Joyce’s writing presents several problems for the would-be dramatist. For one thing, the power of the stories often rests in the poignant gaps between the self delusions of a character and the truth as apprehended by a sensitive reader. In some stories, the claustrophobic nature of Dublin life, the famous “paralysis” which Joyce examines, is captured not in outward drama, but in seething mental anguish. The reader waits with Farrington in the story Counterparts for the Sandymount tram: “Full of smouldering anger and revengefulness. He felt humiliated, and discontented; he did not even feel drunk; and he had only twopence in his pocket. He cursed everything. He had done for himself in the office, pawned his watch, spent all his money; and he had not even got drunk.” In other stories, like The Dead, the drama is similarly interior: turning on Gabriel Conroy’s reflection that he is not, in fact, the love of his wife’s life.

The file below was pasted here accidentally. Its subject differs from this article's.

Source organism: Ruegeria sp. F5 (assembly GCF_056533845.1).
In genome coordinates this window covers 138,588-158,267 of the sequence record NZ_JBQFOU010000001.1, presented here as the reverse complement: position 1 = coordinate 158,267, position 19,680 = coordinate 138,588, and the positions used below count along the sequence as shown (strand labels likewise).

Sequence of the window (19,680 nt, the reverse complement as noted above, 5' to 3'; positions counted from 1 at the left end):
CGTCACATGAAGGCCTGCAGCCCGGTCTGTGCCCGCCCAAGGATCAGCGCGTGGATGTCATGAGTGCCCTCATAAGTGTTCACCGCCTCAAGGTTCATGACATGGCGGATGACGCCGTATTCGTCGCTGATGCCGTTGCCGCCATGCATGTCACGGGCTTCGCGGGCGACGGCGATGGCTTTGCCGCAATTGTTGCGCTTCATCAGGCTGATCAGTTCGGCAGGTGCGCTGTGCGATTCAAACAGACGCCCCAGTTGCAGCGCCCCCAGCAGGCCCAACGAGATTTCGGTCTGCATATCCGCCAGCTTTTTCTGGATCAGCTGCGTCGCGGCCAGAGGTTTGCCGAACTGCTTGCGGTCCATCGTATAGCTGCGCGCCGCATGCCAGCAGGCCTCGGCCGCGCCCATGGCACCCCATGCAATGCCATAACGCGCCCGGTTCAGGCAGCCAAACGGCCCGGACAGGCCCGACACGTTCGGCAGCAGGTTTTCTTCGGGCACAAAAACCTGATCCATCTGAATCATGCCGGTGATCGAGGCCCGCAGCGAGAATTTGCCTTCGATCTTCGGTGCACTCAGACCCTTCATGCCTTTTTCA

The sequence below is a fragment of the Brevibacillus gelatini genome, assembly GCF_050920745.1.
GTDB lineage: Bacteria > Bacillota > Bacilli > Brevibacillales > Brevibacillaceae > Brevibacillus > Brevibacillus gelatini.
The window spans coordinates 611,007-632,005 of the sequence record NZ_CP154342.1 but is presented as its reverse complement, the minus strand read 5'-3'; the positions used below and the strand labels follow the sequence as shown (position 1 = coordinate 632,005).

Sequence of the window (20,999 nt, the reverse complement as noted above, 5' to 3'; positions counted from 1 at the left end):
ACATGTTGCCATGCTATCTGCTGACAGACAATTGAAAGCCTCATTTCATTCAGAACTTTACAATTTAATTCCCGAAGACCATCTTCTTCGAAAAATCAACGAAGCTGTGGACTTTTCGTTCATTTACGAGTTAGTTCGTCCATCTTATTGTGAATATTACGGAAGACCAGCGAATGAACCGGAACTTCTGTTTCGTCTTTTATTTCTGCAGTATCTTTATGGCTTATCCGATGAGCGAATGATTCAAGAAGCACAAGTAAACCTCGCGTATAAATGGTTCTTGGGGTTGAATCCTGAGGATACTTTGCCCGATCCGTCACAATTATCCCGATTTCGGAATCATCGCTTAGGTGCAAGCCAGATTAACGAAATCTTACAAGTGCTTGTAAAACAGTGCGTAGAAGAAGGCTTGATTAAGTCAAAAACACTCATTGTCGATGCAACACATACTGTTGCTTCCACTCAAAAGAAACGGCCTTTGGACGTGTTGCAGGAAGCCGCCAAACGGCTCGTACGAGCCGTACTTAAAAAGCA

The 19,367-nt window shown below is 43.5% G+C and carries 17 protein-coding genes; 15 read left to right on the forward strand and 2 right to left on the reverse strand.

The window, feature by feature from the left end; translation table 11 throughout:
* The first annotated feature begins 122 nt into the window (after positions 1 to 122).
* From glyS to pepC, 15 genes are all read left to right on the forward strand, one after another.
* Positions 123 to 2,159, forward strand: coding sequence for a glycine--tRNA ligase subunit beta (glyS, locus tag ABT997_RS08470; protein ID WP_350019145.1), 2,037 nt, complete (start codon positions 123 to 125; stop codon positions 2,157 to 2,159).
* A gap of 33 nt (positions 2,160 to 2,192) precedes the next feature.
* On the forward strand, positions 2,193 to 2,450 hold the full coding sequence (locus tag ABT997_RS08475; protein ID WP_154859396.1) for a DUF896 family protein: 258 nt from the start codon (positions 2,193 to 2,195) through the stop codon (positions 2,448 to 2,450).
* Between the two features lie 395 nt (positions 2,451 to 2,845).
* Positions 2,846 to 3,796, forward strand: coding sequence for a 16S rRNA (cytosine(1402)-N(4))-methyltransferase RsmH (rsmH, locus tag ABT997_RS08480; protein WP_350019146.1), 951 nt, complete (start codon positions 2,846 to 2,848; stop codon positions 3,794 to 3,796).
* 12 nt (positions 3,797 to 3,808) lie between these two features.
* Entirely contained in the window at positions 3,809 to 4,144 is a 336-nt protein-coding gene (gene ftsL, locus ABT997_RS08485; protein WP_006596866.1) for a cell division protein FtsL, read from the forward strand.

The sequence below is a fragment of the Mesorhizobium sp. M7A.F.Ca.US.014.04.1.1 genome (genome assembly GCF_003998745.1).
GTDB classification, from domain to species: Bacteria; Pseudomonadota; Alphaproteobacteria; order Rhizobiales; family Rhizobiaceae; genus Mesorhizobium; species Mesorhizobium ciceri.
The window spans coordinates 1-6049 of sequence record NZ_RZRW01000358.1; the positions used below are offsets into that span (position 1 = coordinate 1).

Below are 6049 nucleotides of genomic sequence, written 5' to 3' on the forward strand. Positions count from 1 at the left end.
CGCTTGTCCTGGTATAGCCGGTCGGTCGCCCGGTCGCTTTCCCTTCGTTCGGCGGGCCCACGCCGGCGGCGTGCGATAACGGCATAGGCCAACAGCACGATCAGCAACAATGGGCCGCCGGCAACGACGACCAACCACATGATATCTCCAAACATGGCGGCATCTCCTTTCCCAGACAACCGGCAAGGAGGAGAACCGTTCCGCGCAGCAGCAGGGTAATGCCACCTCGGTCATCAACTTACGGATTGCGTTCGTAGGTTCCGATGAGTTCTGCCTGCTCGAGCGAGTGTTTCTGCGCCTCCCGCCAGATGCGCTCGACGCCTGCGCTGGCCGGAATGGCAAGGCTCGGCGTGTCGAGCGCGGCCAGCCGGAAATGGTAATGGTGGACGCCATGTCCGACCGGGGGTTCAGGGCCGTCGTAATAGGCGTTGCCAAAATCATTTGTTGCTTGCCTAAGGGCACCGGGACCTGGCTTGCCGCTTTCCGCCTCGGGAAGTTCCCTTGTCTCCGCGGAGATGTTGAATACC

Elsewhere, Joyce achieves a remarkable empathy and closeness to his characters by having the apparently neutral, objective narrative voice veer towards the voice of the person being described. Lily, the caretaker’s daughter, is famously “literally run off her feet”. Not because Joyce doesn’t know how to use the word ‘literally’, but because Lily doesn’t.
These effects are what give Dubliners its freshness for the contemporary reader. That shiftiness of narrative voice is a world away from the detached moralising and sentimentality that marks the generation preceding Joyce. Yet, these effects are peculiarly writerly: how does one begin to translate them to the stage? As it happens, a look at Corn Exchange’s back catalogue provides some answers.